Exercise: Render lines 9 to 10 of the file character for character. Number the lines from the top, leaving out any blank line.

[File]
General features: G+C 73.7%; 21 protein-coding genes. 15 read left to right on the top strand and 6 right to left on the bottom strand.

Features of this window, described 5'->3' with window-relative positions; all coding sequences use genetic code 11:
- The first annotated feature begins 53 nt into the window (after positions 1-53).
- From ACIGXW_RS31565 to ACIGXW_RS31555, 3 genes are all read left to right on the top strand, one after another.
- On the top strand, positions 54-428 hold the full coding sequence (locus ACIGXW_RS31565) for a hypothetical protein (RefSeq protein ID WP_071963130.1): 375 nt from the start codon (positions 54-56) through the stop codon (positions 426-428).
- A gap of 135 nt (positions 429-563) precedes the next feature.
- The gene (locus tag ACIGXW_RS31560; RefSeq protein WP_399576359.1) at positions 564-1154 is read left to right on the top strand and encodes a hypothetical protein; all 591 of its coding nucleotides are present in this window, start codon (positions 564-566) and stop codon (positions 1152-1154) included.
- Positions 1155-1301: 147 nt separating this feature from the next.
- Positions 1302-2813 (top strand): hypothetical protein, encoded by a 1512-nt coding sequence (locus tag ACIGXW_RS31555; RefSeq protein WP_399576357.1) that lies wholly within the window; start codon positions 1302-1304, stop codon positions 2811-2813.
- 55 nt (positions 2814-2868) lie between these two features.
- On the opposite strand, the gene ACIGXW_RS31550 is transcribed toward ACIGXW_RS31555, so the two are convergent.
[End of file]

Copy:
- Positions 1302-2813 (top strand): hypothetical protein, encoded by a 1512-nt coding sequence (locus tag ACIGXW_RS31555; RefSeq protein WP_399576357.1) that lies wholly within the window; start codon positions 1302-1304, stop codon positions 2811-2813.
- 55 nt (positions 2814-2868) lie between these two features.